No Warning or Notice that My Vehicle Was Out for Repossession
Many consumers wake up one morning to find their vehicle stolen. Their first instinct is that the vehicle was stolen; that some unknown person literally stole the car from their home. They immediately call the police to report the vehicle as stolen. Upon making this call, the Wisconsin consumer is told that the vehicle was stolen, but rather repossessed. These consumers face frustration, fear, anger, and surprise at this news. Is this legal? Can a lender actually repossess a vehicle without notifying the consumer? Read below for more information on your rights as a Wisconsin consumer if you've been the victim of a no-notice repossession. Attorney Nathan DeLadurantey handles cases all over Wisconsin, helping countless consumers protect and enforce their consumer rights.
Wisconsin Law and your Right to Cure
For many loans, you must be in "default" under your financing agreement. Wisconsin law (for loans of $25,000 or less) actually defines what constitutes default under the law. The courts and lenders are required to follow the law on what type of missed payments legally place a loan into "default" and would allow a lender to try and repossess a vehicle. To be in default, your lender must send you written notice of the alleged default and give you a chance to "cure" that default. "Cure" is another way of saying that you have a right to bring the loan current. If you don't bring the loan current your lender must either: 1) sue you and get a court order for the vehicle, 2) send you a specific notice indicating they want to do a "self-help" repossession.
Sometimes lenders fail to send the required "right to cure" and notice of intent to repossess. If they fail to do so, the repossession can be deemed illegal, allowing you to sue and recover damages.
Before doing the repossession, these written notices must contain the following:
1) The name, address, and telephone number of the merchant (aka, the lender), a brief identification of the consumer credit transaction (the documents you signed), and a brief description of the collateral or goods (your vehicle).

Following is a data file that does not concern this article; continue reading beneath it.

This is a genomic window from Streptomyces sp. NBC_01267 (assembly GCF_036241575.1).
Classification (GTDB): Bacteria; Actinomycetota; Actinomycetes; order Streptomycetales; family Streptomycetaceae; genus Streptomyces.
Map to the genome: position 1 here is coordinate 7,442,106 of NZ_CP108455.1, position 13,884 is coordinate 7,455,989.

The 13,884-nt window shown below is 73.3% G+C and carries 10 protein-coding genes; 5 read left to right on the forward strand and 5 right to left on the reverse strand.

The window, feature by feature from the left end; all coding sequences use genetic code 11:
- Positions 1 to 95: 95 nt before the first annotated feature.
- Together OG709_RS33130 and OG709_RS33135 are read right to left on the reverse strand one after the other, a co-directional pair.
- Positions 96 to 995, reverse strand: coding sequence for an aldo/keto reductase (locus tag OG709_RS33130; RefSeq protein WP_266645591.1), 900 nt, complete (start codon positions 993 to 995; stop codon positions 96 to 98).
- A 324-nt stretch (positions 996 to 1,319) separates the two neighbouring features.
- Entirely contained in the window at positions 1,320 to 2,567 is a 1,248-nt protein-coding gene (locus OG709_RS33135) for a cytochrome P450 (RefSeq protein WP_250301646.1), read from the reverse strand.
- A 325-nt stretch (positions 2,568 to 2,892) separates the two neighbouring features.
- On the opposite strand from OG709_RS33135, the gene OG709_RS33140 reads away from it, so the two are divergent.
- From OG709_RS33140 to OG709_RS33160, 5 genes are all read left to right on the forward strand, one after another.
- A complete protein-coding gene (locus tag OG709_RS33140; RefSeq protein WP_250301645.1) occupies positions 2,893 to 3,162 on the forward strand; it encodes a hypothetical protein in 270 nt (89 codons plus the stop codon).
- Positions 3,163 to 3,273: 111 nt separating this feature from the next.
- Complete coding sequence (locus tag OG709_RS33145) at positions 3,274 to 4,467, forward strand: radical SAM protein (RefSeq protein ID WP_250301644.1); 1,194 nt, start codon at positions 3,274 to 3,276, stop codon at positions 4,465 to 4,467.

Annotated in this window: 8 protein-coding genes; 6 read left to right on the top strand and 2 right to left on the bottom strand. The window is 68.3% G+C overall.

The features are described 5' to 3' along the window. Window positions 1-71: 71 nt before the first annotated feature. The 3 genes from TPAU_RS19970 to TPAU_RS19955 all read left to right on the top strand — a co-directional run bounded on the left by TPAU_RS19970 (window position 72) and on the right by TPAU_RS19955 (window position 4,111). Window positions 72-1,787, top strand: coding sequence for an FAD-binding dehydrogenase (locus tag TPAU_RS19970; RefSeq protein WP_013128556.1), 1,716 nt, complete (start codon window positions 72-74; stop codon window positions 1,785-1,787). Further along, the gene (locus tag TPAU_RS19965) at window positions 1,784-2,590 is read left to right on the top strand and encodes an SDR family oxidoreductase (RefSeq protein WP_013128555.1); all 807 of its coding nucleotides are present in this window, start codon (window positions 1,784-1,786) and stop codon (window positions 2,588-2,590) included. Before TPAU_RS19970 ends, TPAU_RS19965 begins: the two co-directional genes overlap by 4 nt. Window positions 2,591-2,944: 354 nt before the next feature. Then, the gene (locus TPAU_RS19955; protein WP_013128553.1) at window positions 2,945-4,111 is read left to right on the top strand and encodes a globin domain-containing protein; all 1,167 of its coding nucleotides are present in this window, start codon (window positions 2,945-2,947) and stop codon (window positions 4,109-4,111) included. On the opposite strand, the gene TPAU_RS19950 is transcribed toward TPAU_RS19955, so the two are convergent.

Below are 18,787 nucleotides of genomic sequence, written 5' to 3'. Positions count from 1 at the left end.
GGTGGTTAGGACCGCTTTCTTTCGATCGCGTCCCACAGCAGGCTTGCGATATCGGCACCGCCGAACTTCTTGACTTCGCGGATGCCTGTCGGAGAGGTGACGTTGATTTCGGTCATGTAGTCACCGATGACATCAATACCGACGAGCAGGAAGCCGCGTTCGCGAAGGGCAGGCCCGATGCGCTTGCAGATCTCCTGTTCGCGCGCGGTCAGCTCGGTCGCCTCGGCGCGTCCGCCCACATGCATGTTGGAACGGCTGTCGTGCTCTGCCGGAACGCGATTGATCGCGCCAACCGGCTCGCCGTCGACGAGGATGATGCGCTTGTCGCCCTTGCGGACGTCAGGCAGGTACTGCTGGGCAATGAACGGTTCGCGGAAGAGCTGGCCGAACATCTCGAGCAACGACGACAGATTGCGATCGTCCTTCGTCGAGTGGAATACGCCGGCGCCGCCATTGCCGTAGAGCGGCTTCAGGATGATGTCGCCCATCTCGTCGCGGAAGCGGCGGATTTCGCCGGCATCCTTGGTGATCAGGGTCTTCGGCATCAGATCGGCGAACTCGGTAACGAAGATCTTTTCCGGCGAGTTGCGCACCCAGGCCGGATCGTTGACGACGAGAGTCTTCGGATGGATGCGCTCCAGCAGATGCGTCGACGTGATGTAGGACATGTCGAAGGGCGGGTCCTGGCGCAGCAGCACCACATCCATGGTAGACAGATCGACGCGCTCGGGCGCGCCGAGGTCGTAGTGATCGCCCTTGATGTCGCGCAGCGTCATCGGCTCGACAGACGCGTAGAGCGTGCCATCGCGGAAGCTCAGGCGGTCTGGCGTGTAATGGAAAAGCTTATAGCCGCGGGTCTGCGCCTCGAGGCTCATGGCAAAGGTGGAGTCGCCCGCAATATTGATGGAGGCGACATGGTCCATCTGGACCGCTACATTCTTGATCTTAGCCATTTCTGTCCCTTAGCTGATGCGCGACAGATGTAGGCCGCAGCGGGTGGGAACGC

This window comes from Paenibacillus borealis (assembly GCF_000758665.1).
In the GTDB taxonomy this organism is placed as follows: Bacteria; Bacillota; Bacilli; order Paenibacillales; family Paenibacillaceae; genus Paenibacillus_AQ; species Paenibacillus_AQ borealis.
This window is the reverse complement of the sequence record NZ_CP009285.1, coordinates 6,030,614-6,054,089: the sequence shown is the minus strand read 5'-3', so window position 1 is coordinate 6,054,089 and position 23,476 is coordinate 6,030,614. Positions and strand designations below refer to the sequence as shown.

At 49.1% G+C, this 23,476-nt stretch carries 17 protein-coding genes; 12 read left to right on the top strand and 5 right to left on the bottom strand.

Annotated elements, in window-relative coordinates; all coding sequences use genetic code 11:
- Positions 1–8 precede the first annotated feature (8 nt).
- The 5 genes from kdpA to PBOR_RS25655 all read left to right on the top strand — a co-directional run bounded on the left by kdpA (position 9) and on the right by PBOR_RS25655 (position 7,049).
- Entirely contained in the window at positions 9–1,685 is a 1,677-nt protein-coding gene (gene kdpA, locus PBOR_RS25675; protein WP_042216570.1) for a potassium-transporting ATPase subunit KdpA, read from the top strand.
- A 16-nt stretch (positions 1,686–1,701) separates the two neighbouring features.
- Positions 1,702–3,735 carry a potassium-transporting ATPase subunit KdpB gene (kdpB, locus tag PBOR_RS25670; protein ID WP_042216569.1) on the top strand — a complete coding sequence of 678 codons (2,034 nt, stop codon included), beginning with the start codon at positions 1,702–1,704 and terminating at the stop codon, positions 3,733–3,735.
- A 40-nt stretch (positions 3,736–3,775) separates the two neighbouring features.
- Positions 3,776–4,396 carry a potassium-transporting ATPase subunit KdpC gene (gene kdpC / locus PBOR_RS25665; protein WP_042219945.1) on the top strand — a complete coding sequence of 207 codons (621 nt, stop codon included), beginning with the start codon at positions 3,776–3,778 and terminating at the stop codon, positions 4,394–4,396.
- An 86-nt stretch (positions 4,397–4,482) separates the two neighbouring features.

2) A statement that, as a result of the customer's default on the consumer credit transaction, the merchant may have the right to take possession of the collateral or goods without further notice or court proceeding.
3) A statement that if the customer is not in default or objects to the merchant's right to take possession of the collateral or goods, the customer may, no later than 15 days after the merchant has given the notice, demand that the merchant proceed in court by notifying the merchant in writing.
4) A statement that if the merchant proceeds in court, the customer may be required to pay court costs and attorney fees.
Many people have their vehicle repossessed and never receive notice. Sometimes the notice is lost in the mail, sent to the wrong address, or simply was never sent. During a free consultation we review the background information on your loan, what additional information may be needed, and if you may have a case. You can schedule a free consultation to discuss all these issues and understand your rights as a consumer.
Lenders are required to send these letters, informing you of important rights you possess under Wisconsin law. The letter must state that you're behind on vehicle payments (and have a right to bring the loan current) and that you have 15 days from the date of the letter to object in writing to them taking your car. If you object in writing the lender then has to sue you. This 15-day window of time is VERY important. If you have received this type of letter, call right away for a free consultation. Even if the 15 days has passed, you have a right to object to the repossession as it happens, which requires the repossession to stop.
Many lenders still break these laws. Some common violations may include: a) The letters don't contain the right language, b) lenders don't wait 15 days before doing the repossession, c) lenders send the letter to the wrong mailing address, d) you object to the self-help repossession and the lender fails to bring their repossession request to a Wisconsin court before proceeding.
Many lenders fail to follow these pre-repossession steps. If your lender fails to follow these steps (or sends you a pre-repossession notice that does not contain the language required by the law), you may have been the victim of a wrongful repossession. If so, we can discuss suing your lender for you. It is important that you act quickly as the law only provides a short amount of time to sue these companies. Schedule your free consult today.
We provide representation in automobile and vehicle repossession cases in Wisconsin, including Racine, Kenosha, Green Bay, Appleton, the Fox Valley, Milwaukee, West Allis, Waukesha, Walworth County, Dane County, Madison, La Crosse, Eau Claire, Superior, Ashland, and anywhere in-between.